Chapter One: Winter
The snow was falling from the sky in great clumpy bunches. They dropped like feathers through the still, cold air to form great piles on the ground. The snow had been coming down steadily for four hours. The huckleberry and azalea bushes were covered over with a thick blanket. The little walkway of stepping stones that led to the road and the road itself were just memories, covered by billowy white. Spruces and maples dipped their bare branches forlornly and even the mighty redwoods struggled under the weight of the gathering snow. But the snow didn’t care. It continued on, relentlessly smothering the world. It completely surrounded the strange five story home nestled in the Birmisian woods. Not too far away a tremendous roar echoed through the trees.
“Monster,” said the steel dragon, peeking out the door from between Graham Dokkin’s legs.
“Tyrannosaurus,” corrected Senta Bly. “I guess he doesn’t like the snow too much.”
“Well who does?” wondered Graham, looking down at the dragon. “And get your head away from there. That’s all I need, to have my goolies bit.”
“He hasn’t bitten anyone in almost a year,” countered Senta, “has he Hero?”
Hero Hertling didn’t answer. At the mention of goolies, she had covered her face with both hands, though one could still spot the spreading blush around its edges. She and her brother Hertzal, along with Graham, were spending the day at Senta’s house. They had been delivered just before the snow started by Graham’s Da to the five story structure set well away from the rest of Port Dechantagne. Although Senta and her guardian Zurfina the Magnificent had been living here for almost a year, it had taken quite a while to convince Graham’s parents and Hero and Hertzal’s older sister to let them spend the day there. This was the first time that all three had visited together.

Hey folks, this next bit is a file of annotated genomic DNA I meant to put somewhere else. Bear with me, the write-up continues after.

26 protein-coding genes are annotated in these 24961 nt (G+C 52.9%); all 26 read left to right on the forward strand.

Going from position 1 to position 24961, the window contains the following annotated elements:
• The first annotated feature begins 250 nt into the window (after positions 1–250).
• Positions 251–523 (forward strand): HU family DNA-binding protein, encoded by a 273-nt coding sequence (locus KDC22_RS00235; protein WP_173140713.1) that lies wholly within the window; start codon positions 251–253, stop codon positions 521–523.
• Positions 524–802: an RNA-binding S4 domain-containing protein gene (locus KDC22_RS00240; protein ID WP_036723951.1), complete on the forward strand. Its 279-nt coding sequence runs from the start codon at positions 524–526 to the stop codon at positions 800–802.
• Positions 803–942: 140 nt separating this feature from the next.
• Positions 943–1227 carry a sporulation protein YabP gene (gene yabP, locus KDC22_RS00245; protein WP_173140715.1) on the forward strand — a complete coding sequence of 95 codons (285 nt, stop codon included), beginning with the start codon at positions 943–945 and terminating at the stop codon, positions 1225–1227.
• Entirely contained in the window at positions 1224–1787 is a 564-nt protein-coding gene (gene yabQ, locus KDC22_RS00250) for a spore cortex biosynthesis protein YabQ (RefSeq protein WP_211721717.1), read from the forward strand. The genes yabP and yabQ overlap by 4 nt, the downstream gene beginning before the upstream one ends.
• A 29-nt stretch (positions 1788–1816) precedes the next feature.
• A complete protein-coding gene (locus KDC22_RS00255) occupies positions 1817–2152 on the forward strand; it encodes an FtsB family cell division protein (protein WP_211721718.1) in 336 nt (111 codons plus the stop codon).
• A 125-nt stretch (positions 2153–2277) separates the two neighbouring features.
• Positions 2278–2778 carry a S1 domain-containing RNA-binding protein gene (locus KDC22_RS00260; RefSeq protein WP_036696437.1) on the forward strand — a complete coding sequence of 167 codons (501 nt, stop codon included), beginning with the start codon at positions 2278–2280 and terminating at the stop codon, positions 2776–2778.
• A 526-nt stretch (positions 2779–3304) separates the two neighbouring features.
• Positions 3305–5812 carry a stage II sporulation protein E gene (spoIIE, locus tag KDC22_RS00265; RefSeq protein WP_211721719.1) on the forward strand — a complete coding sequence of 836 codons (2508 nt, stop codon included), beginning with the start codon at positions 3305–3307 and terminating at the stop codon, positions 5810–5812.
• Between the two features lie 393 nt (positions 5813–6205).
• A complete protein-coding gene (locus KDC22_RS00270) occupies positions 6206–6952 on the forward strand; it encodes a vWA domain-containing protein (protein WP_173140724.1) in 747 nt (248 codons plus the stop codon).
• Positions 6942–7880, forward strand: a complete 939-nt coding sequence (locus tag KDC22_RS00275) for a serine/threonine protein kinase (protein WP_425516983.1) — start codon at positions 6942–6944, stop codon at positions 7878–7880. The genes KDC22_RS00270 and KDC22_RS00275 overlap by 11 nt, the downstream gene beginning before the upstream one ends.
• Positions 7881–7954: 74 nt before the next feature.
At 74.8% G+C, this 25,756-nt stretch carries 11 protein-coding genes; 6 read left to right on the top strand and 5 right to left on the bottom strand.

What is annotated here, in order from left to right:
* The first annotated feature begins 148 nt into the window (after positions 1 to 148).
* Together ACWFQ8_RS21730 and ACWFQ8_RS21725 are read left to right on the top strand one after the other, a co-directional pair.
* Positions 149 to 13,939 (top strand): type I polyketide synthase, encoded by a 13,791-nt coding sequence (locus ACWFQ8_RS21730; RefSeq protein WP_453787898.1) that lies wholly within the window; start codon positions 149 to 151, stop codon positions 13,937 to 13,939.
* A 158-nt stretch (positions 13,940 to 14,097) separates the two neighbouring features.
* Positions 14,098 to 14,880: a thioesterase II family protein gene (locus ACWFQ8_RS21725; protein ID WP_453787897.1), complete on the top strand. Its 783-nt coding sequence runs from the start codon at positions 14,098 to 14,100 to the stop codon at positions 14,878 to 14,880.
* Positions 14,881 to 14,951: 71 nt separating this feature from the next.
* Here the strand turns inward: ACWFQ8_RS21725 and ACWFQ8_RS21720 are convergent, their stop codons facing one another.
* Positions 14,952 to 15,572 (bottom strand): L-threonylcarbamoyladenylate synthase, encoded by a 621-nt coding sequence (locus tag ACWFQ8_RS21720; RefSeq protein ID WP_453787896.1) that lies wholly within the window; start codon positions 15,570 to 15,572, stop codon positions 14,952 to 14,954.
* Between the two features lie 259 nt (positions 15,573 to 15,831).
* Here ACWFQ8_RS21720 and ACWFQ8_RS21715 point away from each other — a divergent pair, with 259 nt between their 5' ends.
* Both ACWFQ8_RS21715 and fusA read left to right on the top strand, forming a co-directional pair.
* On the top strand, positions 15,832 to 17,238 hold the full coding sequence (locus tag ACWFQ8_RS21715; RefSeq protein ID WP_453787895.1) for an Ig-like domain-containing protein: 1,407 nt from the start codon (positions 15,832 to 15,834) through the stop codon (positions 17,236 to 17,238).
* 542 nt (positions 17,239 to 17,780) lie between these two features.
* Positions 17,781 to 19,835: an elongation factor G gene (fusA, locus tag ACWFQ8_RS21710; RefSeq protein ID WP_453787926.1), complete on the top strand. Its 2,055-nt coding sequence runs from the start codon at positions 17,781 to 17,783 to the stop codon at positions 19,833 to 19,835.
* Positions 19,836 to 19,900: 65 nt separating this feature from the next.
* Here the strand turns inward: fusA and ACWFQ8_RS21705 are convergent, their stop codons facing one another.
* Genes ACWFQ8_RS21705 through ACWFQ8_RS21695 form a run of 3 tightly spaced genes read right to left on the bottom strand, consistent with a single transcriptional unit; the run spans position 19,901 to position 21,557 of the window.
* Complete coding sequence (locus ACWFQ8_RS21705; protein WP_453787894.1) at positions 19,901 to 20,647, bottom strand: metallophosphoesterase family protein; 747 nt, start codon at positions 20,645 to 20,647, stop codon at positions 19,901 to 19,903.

“Why don’t you close the door?” said Hero from between her fingers. “Who knows what might run out of the forest and into here.”
Her brother, who never said anything, nodded.
“Alright then. Move over dragon.” Graham scooted the steel beastie with his boot while shutting the door.
“Call him by his name,” said Senta.
“Bessemer,” said the dragon, and then made his way to the far wall to curl up on a single large pillow next to the cast iron stove.
Though more than eight feet from tip of whiskered snout to the barbed tip of his tail, Bessemer was not much taller at the shoulder than a medium sized dog. Scales the color of polished steel covered him from his nose all the way to the clawed tips of his fingers. Even his eyes were steel colored, so much so that it was difficult to see just where he was looking. So lithe and agile was he when he moved, it was rather like watching a river flow across the room.
“Bessemer,” said Graham, still looking at the dragon. “It just doesn’t fit. I’d have gone with Whiskers or Peetie.”
“Zurfina says that dragons are born knowing their own names,” said Senta. “It’s just another sign that they are so much smarter than people.”
“Fina,” said the dragon.
“When is Zurfina getting home,” wondered Hero, at last uncovering her face. “I can’t believe she left you all alone out here in the wilderness.”
“This isn’t the wilderness. This is our house.”
“You know what I mean.”
“It’s not any farther away from the wall than your new house is.”
“No, but there are other houses around ours.”